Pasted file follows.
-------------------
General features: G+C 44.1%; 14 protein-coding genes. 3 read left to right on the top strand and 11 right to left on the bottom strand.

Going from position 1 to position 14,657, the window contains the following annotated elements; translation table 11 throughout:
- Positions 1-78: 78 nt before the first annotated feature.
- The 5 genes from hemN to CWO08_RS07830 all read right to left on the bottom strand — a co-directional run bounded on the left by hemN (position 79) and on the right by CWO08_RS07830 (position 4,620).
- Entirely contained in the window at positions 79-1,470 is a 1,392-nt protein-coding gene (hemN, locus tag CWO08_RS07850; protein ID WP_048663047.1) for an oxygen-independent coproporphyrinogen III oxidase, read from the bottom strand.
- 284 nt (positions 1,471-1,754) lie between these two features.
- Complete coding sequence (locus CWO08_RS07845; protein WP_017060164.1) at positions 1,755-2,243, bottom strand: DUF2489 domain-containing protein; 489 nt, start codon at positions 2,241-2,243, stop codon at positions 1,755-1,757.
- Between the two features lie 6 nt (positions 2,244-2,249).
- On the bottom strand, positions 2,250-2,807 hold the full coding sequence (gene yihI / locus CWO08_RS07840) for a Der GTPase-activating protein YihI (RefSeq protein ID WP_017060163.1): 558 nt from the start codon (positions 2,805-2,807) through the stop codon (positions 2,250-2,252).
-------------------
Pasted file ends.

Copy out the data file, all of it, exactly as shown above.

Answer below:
General features: G+C 44.1%; 14 protein-coding genes. 3 read left to right on the top strand and 11 right to left on the bottom strand.

Going from position 1 to position 14,657, the window contains the following annotated elements; translation table 11 throughout:
- Positions 1-78: 78 nt before the first annotated feature.
- The 5 genes from hemN to CWO08_RS07830 all read right to left on the bottom strand — a co-directional run bounded on the left by hemN (position 79) and on the right by CWO08_RS07830 (position 4,620).
- Entirely contained in the window at positions 79-1,470 is a 1,392-nt protein-coding gene (hemN, locus tag CWO08_RS07850; protein ID WP_048663047.1) for an oxygen-independent coproporphyrinogen III oxidase, read from the bottom strand.
- 284 nt (positions 1,471-1,754) lie between these two features.
- Complete coding sequence (locus CWO08_RS07845; protein WP_017060164.1) at positions 1,755-2,243, bottom strand: DUF2489 domain-containing protein; 489 nt, start codon at positions 2,241-2,243, stop codon at positions 1,755-1,757.
- Between the two features lie 6 nt (positions 2,244-2,249).
- On the bottom strand, positions 2,250-2,807 hold the full coding sequence (gene yihI / locus CWO08_RS07840) for a Der GTPase-activating protein YihI (RefSeq protein ID WP_017060163.1): 558 nt from the start codon (positions 2,805-2,807) through the stop codon (positions 2,250-2,252).